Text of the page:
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Five Nigerian Banks Support Customers with N6.6trn Loans in Six Months

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Recession bites

Five banks have boosted the businesses of their customers with N6.561trillion in the first six months of the year through loans and advances.

The amount of loans and advances is 21 per cent higher than the N5.435trillion given out by the same banks in the same period of the previous year. The five banks are FBN Holdings Plc, Union Bank of Nigeria Plc, Ecobank Transnational Incorporated, Sterling Bank Plc and FCMB Group Plc.

Given the headwinds in the economy that have increased the risk of debt repayment, banks were expected to reduce their exposure to their customers. However, THISDAY checks showed that instead of a reduction in level of lending, the five banks that have released their results for the half year ended June 30, 2016, increased their support in terms of loans and advances to customers.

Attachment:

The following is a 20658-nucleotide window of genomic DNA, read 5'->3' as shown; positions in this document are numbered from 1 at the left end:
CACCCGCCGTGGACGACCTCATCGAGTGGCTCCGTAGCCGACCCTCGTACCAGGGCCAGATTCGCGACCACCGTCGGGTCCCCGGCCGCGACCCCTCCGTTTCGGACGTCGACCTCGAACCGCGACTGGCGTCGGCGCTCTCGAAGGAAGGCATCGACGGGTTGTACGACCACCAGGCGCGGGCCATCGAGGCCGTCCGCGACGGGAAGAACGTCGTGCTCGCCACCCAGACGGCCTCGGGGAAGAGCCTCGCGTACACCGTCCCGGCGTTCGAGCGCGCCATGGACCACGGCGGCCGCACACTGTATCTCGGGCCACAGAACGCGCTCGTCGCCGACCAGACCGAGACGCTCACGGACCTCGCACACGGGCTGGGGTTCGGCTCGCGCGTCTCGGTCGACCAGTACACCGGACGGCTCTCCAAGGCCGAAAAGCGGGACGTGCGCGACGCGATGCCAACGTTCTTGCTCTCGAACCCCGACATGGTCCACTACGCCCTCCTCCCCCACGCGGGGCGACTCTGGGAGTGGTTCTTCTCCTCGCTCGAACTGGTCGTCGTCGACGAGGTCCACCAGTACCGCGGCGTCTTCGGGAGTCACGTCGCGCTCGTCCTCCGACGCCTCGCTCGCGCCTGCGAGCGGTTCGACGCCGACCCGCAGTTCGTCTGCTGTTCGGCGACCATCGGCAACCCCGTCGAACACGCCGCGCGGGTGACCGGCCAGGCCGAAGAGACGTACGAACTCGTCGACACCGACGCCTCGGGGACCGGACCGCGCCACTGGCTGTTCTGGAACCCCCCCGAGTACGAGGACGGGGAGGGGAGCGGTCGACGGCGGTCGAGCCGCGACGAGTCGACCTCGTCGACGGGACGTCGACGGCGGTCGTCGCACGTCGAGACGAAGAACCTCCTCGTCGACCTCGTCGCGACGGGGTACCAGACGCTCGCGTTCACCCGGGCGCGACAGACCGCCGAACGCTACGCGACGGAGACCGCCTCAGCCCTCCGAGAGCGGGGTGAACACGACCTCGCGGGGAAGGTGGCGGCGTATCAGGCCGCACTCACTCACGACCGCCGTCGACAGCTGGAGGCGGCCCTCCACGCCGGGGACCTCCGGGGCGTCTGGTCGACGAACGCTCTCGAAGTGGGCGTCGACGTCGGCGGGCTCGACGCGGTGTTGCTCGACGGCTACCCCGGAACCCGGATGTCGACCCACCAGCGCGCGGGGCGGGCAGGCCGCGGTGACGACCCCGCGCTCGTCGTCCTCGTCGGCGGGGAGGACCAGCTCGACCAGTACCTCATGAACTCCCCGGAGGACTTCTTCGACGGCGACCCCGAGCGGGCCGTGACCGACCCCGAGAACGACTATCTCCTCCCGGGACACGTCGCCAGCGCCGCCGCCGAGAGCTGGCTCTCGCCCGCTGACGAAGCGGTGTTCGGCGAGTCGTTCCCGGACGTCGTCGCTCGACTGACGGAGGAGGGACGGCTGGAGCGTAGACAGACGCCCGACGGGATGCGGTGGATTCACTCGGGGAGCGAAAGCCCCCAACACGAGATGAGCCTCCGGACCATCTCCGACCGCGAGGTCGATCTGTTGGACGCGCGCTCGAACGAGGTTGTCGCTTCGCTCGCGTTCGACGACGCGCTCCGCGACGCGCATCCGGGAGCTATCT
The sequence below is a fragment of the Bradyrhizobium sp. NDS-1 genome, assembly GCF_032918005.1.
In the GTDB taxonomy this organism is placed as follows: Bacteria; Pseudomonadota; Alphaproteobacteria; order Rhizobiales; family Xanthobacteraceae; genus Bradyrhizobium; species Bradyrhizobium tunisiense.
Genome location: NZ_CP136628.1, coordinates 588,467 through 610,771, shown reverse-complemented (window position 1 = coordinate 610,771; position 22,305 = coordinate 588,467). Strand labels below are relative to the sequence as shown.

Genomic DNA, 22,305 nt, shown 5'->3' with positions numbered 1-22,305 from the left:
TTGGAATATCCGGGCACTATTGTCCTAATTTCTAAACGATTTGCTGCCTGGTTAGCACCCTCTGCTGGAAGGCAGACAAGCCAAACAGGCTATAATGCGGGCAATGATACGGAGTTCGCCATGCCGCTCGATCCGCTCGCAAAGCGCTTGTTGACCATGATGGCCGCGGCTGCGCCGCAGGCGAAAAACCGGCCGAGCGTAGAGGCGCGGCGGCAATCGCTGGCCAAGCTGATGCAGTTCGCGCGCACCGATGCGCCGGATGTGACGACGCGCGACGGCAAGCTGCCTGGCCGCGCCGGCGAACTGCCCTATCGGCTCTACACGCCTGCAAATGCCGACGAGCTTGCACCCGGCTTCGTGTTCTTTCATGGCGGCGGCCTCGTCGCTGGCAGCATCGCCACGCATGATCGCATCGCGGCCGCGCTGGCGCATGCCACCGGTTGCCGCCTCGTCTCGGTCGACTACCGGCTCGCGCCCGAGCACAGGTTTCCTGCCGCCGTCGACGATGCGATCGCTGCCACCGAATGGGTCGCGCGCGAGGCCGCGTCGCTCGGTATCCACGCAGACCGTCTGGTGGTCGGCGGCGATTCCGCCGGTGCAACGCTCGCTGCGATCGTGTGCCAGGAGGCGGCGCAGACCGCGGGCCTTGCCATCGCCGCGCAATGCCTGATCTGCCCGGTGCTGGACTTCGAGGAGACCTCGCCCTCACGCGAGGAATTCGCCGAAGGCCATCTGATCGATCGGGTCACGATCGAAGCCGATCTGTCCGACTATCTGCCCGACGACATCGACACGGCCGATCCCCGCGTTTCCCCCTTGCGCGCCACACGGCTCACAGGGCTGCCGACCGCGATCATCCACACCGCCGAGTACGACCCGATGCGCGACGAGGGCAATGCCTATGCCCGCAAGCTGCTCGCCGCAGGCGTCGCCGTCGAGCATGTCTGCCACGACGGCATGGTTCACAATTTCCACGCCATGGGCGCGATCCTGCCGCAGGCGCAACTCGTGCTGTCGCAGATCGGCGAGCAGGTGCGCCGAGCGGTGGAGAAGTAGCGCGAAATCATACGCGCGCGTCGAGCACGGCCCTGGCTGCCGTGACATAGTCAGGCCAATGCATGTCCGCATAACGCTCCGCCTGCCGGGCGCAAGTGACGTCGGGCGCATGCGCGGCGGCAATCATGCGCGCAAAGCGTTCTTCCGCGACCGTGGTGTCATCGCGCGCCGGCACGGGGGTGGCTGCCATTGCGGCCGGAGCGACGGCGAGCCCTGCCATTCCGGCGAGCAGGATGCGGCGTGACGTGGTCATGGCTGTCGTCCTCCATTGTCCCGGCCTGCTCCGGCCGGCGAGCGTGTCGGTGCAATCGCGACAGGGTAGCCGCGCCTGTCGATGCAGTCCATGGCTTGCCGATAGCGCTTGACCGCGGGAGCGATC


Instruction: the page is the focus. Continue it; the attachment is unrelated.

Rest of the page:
Ecobank Transnational Incorporated that has operations across the African continental led with N2.856 trillion, up from N2.321trillion in 2015.

FBN Holdings Plc trailed with N2.111trillion, compared with N1.817trillion in 2015. FCMB Group Plc gave out loans and advances of N657 billion, up from N593billion the previous year, while Union Bank of Nigeria Plc boosted the businesses of its customers with N475billion in 2016, an improvement on the N366billion in 2015.

Sterling Bank Plc recorded loans and advances of N462billion, up from N338billion in 2015.
Market analysts said while the economic situation remains challenging, banks are strengthening their risk assessment strategies to ensure mitigation against those challenges.

For instance, FBN Holdings last week said it had continued to revamp its credit and risk management processes towards generating high quality assets and have begun to see improvements in this process operationally.